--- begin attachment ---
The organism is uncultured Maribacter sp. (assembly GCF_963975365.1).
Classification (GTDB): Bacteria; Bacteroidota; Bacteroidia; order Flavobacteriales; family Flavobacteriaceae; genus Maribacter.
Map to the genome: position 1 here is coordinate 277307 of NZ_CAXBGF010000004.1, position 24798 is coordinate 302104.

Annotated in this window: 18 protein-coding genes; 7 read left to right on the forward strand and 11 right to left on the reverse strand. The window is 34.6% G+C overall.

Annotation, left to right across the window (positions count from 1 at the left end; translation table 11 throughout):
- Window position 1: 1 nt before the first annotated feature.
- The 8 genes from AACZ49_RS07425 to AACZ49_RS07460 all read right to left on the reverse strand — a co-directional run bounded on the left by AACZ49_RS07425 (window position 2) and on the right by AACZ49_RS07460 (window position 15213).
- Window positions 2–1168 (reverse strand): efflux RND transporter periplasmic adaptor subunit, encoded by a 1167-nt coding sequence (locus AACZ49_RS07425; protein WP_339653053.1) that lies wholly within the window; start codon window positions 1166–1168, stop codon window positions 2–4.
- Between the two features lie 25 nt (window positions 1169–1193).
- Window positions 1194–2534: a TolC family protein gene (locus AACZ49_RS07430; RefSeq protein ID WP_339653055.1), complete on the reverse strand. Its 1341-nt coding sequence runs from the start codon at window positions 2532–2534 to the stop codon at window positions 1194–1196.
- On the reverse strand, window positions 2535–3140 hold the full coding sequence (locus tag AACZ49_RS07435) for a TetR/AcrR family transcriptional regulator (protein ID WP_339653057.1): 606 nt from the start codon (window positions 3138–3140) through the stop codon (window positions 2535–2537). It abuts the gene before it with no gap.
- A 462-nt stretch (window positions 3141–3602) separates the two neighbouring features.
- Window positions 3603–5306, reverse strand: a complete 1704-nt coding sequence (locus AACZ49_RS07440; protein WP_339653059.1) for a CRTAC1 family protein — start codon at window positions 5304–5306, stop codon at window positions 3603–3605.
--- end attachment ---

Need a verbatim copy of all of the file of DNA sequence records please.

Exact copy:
The organism is uncultured Maribacter sp. (assembly GCF_963975365.1).
Classification (GTDB): Bacteria; Bacteroidota; Bacteroidia; order Flavobacteriales; family Flavobacteriaceae; genus Maribacter.
Map to the genome: position 1 here is coordinate 277307 of NZ_CAXBGF010000004.1, position 24798 is coordinate 302104.

Annotated in this window: 18 protein-coding genes; 7 read left to right on the forward strand and 11 right to left on the reverse strand. The window is 34.6% G+C overall.

Annotation, left to right across the window (positions count from 1 at the left end; translation table 11 throughout):
- Window position 1: 1 nt before the first annotated feature.
- The 8 genes from AACZ49_RS07425 to AACZ49_RS07460 all read right to left on the reverse strand — a co-directional run bounded on the left by AACZ49_RS07425 (window position 2) and on the right by AACZ49_RS07460 (window position 15213).
- Window positions 2–1168 (reverse strand): efflux RND transporter periplasmic adaptor subunit, encoded by a 1167-nt coding sequence (locus AACZ49_RS07425; protein WP_339653053.1) that lies wholly within the window; start codon window positions 1166–1168, stop codon window positions 2–4.
- Between the two features lie 25 nt (window positions 1169–1193).
- Window positions 1194–2534: a TolC family protein gene (locus AACZ49_RS07430; RefSeq protein ID WP_339653055.1), complete on the reverse strand. Its 1341-nt coding sequence runs from the start codon at window positions 2532–2534 to the stop codon at window positions 1194–1196.
- On the reverse strand, window positions 2535–3140 hold the full coding sequence (locus tag AACZ49_RS07435) for a TetR/AcrR family transcriptional regulator (protein ID WP_339653057.1): 606 nt from the start codon (window positions 3138–3140) through the stop codon (window positions 2535–2537). It abuts the gene before it with no gap.
- A 462-nt stretch (window positions 3141–3602) separates the two neighbouring features.
- Window positions 3603–5306, reverse strand: a complete 1704-nt coding sequence (locus AACZ49_RS07440; protein WP_339653059.1) for a CRTAC1 family protein — start codon at window positions 5304–5306, stop codon at window positions 3603–3605.